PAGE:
UNITED STATES of America Plaintiff - Appellee v. Demetrius CRUTCHFIELD Defendant - Appellant
Demetrius Crutchfield pleaded guilty to one count of being a felon in possession of a firearm in violation of 18 U.S.C. § 922(g). He appeals the denial of a suppression motion arguing a police entry associated with an ambulance response resulted in an unreasonable, unwarranted search of his home. He also appeals the district court's 1 finding at sentencing that he possessed a firearm in connection with another felony. U.S. Sentencing Guidelines Manual § 2K2.1(b)(6)(B). We affirm.
Crutchfield and another man, Taylor Cannon, were shot while standing at the front door of Crutchfield's home. Cannon drove himself to a hospital, and Crutchfield dragged himself into his bedroom and called 911. The 911 operator reported to police that someone on the call said “get the guns out.” The first officer to arrive in the area of Crutchfield's home saw a man, Antonio Harris, walking away. Harris knew Crutchfield had been shot and helped the officer find Crutchfield's address, which was a home in the rear of another address. Harris accompanied the officer to Crutchfield's home. Later, additional officers and an ambulance arrived.
Officers saw bullet holes near the front door. When officers entered, Crutchfield was in his bedroom located near the front door. He was bleeding from a gunshot wound to his groin area. Officers entered the bedroom and the nearby kitchen and walked around the outside of the house. In the kitchen, an officer saw suspected drugs on a table. In the bedroom, officers saw an unfired rifle cartridge on the floor. Outside the house officers discovered assault rifles and handguns—some between Crutchfield's residence and the other residence on the property and some beyond a fence on an adjacent, abandoned property. An officer in the kitchen later stated that Harris entered the kitchen and seemed to be trying to distract the officer and retrieve the suspected drugs. Before an ambulance carrying Crutchfield departed for a hospital, officers learned that Cannon had arrived at the hospital with a gunshot wound and had stated that he was shot at Crutchfield's home. Finally, after the ambulance took Crutchfield away, an officer can be heard responding “nah” to another officer who asked if he performed a protective sweep. Officers then reentered the home. Upon reentry, an officer looked behind the bedroom door and saw more suspected narcotics on a bedside table.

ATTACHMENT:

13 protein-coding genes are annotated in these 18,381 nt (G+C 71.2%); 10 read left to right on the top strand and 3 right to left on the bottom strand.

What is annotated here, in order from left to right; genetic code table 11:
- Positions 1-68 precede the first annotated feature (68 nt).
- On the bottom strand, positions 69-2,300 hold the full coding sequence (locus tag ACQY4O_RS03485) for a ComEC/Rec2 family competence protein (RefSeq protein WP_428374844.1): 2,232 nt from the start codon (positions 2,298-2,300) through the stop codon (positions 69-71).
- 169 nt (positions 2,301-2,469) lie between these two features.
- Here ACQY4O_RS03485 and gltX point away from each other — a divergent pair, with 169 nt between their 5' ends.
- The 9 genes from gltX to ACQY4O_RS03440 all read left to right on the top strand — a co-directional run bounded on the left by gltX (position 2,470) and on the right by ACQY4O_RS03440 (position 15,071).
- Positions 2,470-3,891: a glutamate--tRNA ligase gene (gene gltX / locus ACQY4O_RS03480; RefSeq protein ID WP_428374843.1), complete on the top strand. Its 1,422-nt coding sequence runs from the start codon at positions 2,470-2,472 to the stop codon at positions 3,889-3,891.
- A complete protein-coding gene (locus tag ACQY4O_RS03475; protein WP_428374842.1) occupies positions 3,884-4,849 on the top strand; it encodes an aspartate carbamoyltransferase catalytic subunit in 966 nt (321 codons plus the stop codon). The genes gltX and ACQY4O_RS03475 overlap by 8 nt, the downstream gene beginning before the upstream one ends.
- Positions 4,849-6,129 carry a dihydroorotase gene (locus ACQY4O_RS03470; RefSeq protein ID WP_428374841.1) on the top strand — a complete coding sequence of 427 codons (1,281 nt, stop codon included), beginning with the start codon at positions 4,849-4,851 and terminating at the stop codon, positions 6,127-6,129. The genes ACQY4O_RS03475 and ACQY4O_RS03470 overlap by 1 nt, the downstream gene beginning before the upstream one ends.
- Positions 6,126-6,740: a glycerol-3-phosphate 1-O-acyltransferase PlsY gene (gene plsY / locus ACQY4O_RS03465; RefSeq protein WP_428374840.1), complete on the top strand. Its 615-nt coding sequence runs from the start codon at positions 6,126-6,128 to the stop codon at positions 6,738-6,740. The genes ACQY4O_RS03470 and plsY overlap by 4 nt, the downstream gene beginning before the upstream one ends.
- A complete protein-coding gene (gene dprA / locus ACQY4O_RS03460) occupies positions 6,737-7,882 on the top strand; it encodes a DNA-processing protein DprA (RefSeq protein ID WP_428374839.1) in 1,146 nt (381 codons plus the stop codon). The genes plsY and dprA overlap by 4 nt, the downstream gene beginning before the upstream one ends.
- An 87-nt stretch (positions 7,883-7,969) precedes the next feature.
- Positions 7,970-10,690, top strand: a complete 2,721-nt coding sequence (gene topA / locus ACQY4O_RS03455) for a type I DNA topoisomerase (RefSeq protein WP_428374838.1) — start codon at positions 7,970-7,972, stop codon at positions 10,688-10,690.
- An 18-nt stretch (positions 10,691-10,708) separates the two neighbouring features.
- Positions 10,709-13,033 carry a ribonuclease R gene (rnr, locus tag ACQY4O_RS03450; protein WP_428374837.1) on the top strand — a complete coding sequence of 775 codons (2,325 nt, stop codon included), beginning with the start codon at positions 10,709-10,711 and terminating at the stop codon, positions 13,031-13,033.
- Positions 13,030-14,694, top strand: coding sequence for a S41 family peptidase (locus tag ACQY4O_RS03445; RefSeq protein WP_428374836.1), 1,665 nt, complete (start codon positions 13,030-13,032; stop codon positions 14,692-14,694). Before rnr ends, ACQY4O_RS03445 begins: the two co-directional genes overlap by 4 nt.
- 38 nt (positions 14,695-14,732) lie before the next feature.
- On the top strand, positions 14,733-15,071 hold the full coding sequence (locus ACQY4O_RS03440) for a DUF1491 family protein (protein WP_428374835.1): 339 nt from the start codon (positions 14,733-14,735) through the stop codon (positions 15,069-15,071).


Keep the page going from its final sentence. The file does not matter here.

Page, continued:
Officers on the scene were familiar with Crutchfield and knew he as a felon. It was later learned that Harris had tossed the guns away from the home after the shooting. In addition, officers later learned that the actual words captured on a recording of the 911 call were “get them all out,” even though the 911 operator had erroneously reported that she heard someone say “get the guns out.”
Officers then obtained a search warrant stating, “While on the scene Officers noticed ammunition laying around the house, and suspected narcotics. Officers securing the area noticed several assault rifles and handguns that had been thrown into some tall grass just Southeast of the residence.” When executing the warrant, officers found a scale in the kitchen, over $500 cash in Crutchfield's bedroom, and additional firearms and ammunition. Tests on the suspected drugs showed 0.3948 grams of cocaine base from Crutchfield's bedside table and 2.5975 grams of methamphetamine from the kitchen.